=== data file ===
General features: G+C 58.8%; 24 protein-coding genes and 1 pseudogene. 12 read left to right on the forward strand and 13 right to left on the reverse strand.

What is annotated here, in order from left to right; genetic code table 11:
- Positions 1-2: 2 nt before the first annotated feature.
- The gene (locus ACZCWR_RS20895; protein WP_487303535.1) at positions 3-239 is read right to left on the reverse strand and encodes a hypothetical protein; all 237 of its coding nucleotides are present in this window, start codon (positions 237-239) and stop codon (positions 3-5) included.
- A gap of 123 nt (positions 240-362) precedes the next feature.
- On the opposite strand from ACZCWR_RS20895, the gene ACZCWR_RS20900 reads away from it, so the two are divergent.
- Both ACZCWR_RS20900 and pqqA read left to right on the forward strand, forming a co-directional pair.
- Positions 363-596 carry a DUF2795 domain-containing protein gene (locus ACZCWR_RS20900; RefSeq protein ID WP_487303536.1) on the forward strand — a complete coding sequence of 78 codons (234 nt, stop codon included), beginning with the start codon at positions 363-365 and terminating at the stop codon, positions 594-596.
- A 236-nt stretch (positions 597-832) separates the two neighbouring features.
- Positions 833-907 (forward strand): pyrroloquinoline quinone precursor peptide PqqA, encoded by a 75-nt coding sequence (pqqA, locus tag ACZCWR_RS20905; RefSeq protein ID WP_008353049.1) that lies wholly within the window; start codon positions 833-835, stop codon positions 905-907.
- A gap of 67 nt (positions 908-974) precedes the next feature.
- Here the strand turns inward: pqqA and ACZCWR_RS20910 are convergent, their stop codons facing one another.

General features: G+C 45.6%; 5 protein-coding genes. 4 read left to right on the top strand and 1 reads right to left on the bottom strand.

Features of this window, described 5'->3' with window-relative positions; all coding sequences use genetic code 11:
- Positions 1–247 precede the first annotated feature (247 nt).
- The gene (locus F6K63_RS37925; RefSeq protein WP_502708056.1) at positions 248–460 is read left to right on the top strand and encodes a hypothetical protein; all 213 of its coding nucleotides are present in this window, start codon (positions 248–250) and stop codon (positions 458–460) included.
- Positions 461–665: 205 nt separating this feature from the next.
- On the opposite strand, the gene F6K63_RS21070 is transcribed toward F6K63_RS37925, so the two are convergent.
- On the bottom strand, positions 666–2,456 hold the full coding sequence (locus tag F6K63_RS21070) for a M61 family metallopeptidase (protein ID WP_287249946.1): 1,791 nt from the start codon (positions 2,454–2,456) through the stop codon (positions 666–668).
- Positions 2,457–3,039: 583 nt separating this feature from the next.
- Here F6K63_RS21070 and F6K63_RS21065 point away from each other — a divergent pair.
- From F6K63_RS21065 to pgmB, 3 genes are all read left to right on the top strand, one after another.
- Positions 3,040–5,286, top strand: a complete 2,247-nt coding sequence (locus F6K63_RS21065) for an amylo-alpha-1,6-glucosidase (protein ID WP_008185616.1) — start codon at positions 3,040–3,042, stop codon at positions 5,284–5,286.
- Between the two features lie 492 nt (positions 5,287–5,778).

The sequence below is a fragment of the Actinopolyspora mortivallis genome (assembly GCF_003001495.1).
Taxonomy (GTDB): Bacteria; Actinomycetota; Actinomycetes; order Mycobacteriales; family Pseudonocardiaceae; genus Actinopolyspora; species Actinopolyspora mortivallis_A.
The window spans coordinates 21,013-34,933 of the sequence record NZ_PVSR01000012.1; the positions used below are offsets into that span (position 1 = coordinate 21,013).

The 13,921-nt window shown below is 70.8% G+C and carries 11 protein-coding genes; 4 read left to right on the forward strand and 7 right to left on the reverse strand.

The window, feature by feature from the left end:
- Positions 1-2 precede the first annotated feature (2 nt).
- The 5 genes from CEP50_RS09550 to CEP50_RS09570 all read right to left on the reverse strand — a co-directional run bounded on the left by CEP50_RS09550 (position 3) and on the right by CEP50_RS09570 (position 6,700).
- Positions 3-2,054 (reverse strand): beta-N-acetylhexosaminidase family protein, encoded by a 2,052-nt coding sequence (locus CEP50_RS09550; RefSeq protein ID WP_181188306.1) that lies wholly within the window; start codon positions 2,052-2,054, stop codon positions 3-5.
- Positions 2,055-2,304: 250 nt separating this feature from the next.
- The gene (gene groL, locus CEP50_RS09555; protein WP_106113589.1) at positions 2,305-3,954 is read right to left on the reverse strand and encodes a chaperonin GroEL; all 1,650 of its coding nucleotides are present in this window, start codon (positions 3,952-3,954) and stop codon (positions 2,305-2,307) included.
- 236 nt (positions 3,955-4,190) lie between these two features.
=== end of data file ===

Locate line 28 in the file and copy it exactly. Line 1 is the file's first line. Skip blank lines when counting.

The 13,921-nt window shown below is 70.8% G+C and carries 11 protein-coding genes; 4 read left to right on the forward strand and 7 right to left on the reverse strand.